New Normal? April job growth leaves Ohio with almost no yearly gain
- May 17, 2013
Ohio added just 7,600 jobs in April, nowhere near the growth needed to fix Ohio’s slow-growth economy. The state needs 235,000 jobs just to make up for losses in the last recession. If the current job growth rate becomes Ohio’s new normal, the state is in deep trouble.For immediate release Contact Hannah Halbert, 614.221.4505 Download JobWatch
Ohio added 7,600 jobs in April according to new data released today by the Ohio Department of Job & Family Services. This is welcome news, but it is nowhere near the growth needed to decisively break Ohio’s year of virtually no growth.
In the second half of 2012, Ohio’s slow-but-steady job growth ended, replaced by dramatic month-to-month fluctuations. In February, the state gained more than 16,000 jobs, but lost that and more in March. Since a year ago, Ohio has gained just 4,400 jobs, for a growth rate of 0.1 percent.
“Ohio’s recovery is far too anemic,” said Hannah Halbert, workforce researcher for Policy Matters Ohio. “Austerity has led to job losses in the public sector and an erosion of community investment at a time when the state needs a boost.”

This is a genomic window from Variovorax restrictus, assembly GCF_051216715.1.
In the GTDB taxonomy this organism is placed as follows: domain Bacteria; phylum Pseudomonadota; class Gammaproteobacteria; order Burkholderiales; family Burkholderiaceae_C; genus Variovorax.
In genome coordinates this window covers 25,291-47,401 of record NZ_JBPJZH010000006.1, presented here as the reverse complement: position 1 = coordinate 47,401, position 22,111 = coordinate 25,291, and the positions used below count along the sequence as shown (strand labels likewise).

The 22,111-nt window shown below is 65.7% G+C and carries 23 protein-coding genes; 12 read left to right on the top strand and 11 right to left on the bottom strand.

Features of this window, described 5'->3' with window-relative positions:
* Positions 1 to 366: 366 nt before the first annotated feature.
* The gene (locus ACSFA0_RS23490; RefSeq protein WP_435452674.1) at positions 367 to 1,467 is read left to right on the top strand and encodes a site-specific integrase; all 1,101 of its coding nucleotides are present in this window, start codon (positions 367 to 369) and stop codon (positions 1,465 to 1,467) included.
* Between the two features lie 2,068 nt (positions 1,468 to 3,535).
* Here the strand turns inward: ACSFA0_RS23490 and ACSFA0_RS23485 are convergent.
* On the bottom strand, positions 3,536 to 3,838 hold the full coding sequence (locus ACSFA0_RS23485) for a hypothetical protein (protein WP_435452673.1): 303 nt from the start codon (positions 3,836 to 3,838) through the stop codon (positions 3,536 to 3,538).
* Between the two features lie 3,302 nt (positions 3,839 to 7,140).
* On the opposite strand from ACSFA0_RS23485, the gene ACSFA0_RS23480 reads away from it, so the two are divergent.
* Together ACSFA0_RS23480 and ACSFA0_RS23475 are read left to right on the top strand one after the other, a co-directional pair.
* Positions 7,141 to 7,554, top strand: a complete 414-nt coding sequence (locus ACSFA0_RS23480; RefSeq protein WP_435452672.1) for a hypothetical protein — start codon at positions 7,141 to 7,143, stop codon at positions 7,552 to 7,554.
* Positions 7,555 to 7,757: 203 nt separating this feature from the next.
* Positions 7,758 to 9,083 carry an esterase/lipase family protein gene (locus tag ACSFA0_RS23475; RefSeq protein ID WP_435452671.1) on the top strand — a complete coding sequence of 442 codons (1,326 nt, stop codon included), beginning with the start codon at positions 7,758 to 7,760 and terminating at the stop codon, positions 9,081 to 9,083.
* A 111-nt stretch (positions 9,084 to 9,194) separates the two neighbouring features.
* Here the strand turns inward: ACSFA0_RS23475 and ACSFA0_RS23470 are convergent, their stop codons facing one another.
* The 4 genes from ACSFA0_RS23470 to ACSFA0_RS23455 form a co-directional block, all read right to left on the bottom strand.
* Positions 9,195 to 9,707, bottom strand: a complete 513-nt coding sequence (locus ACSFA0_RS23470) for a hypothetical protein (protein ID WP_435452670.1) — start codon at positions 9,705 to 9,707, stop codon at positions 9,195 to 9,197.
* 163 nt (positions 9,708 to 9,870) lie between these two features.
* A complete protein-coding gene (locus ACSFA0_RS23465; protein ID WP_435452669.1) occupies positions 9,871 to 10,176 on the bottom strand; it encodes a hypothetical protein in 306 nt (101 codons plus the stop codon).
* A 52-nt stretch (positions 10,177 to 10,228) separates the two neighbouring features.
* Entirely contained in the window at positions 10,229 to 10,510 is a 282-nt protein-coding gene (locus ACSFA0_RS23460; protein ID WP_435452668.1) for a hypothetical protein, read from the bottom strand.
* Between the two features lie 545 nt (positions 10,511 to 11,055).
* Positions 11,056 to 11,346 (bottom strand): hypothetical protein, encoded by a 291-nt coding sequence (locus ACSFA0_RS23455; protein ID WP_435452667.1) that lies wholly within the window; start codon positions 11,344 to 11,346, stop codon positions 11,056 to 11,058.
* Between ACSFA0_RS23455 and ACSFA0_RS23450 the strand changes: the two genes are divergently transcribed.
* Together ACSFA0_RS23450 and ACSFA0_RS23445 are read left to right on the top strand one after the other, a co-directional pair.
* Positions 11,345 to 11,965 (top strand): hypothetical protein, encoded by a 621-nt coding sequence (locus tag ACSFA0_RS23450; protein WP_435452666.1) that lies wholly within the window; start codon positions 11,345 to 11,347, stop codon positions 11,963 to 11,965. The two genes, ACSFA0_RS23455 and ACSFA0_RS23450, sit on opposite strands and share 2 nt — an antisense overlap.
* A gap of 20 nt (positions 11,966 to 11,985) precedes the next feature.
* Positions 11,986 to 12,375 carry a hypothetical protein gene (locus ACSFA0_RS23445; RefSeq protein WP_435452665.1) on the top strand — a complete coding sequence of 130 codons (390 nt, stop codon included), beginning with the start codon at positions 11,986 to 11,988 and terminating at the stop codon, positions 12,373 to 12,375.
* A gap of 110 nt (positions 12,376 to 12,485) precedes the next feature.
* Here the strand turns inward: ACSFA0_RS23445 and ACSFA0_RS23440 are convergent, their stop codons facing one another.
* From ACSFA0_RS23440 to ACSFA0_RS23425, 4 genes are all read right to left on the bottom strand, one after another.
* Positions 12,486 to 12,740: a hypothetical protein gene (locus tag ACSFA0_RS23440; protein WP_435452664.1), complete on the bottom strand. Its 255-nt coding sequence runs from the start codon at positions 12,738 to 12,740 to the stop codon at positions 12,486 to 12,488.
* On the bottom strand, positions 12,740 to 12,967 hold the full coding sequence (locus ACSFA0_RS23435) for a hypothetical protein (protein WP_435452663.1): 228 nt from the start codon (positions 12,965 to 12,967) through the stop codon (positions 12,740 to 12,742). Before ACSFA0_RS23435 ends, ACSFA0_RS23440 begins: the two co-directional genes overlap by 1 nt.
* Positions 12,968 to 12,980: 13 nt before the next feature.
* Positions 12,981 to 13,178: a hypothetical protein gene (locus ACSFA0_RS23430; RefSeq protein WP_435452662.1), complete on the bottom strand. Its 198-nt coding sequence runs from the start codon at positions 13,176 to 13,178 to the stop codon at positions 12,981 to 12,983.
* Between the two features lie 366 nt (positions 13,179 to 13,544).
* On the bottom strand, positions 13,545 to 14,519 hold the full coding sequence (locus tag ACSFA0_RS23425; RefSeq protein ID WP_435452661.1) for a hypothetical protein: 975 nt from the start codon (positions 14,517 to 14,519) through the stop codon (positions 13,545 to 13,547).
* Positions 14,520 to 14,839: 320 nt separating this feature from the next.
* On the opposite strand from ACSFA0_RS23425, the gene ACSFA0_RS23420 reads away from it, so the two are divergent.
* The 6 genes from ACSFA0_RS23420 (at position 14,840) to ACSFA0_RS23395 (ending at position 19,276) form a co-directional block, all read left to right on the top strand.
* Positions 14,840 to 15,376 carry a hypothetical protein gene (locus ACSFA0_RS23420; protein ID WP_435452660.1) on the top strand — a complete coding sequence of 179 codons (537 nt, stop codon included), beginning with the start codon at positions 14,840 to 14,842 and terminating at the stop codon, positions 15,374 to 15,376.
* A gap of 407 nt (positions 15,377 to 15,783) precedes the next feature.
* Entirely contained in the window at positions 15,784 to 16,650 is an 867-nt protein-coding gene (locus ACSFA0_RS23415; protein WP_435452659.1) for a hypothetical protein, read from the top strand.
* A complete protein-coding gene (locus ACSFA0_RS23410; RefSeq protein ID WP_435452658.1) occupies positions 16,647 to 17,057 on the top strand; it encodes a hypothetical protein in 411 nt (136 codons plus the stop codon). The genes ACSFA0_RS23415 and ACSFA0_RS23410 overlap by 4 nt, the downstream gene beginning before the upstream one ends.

The volatility of the jobs numbers should serve as an important reminder: Monthly numbers are preliminary and will likely be revised, so it is unwise to make too much over the month-to-month changes. Longer-term trends provide a more accurate gauge of the state’s economic health.
The 2007 recession ended nearly four years ago. In that time, Ohio has only regained 140,000 jobs. In the late 1990s, it was not uncommon for Ohio to add 80,000 to 100,000 jobs annually. Public job losses continue to drag down the state’s recovery. Over the last twelve months, the 14,000 public jobs the state lost (7,200 of them at the local level) have nearly erased the gain of 18,400 private-sector jobs.
The separate survey of households ODJFS released today also showed some improvement. Ohio’s unemployment rate returned to 7 percent, and continued besting the national rate of 7.5 percent. Although Ohio’s rate improvement was largely due to the 4,000 people getting jobs, the labor force still declined by 3,000, indicating continued labor market weakness. Ohio did worse than the country as a whole; the national labor force grew by 210,000 while adding 293,000 jobs.
“Ohio needs 235,000 jobs just to make up for losses in the last recession. If the current job growth rate becomes Ohio’s new normal, the state is in deep trouble,” Halbert said. “If we want to build a better future for Ohio, we need to reinvest in our communities.”